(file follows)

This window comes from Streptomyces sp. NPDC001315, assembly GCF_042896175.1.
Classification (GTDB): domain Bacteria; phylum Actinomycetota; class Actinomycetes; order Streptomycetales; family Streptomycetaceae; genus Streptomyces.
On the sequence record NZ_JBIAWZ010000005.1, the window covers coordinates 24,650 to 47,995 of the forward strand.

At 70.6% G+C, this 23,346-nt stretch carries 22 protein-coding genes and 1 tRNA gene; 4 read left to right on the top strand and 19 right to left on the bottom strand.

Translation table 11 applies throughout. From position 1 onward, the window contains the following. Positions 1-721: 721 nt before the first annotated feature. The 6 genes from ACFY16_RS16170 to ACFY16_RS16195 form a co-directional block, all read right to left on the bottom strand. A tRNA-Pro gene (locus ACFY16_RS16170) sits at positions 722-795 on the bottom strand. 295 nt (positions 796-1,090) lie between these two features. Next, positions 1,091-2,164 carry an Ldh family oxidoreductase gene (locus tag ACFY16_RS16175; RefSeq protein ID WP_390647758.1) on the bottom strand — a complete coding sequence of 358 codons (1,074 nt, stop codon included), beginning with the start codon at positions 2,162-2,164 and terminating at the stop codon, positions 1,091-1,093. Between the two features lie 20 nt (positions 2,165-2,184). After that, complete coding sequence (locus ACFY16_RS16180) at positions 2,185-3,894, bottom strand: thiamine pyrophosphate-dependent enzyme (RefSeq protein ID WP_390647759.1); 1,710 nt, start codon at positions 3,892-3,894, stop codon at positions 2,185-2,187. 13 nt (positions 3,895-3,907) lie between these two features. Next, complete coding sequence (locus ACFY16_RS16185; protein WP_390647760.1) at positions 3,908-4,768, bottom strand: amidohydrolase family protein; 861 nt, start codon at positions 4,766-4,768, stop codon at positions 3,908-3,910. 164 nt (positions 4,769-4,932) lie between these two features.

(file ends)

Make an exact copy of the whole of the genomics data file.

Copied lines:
This window comes from Streptomyces sp. NPDC001315, assembly GCF_042896175.1.
Classification (GTDB): domain Bacteria; phylum Actinomycetota; class Actinomycetes; order Streptomycetales; family Streptomycetaceae; genus Streptomyces.
On the sequence record NZ_JBIAWZ010000005.1, the window covers coordinates 24,650 to 47,995 of the forward strand.

At 70.6% G+C, this 23,346-nt stretch carries 22 protein-coding genes and 1 tRNA gene; 4 read left to right on the top strand and 19 right to left on the bottom strand.

Translation table 11 applies throughout. From position 1 onward, the window contains the following. Positions 1-721: 721 nt before the first annotated feature. The 6 genes from ACFY16_RS16170 to ACFY16_RS16195 form a co-directional block, all read right to left on the bottom strand. A tRNA-Pro gene (locus ACFY16_RS16170) sits at positions 722-795 on the bottom strand. 295 nt (positions 796-1,090) lie between these two features. Next, positions 1,091-2,164 carry an Ldh family oxidoreductase gene (locus tag ACFY16_RS16175; RefSeq protein ID WP_390647758.1) on the bottom strand — a complete coding sequence of 358 codons (1,074 nt, stop codon included), beginning with the start codon at positions 2,162-2,164 and terminating at the stop codon, positions 1,091-1,093. Between the two features lie 20 nt (positions 2,165-2,184). After that, complete coding sequence (locus ACFY16_RS16180) at positions 2,185-3,894, bottom strand: thiamine pyrophosphate-dependent enzyme (RefSeq protein ID WP_390647759.1); 1,710 nt, start codon at positions 3,892-3,894, stop codon at positions 2,185-2,187. 13 nt (positions 3,895-3,907) lie between these two features. Next, complete coding sequence (locus ACFY16_RS16185; protein WP_390647760.1) at positions 3,908-4,768, bottom strand: amidohydrolase family protein; 861 nt, start codon at positions 4,766-4,768, stop codon at positions 3,908-3,910. 164 nt (positions 4,769-4,932) lie between these two features.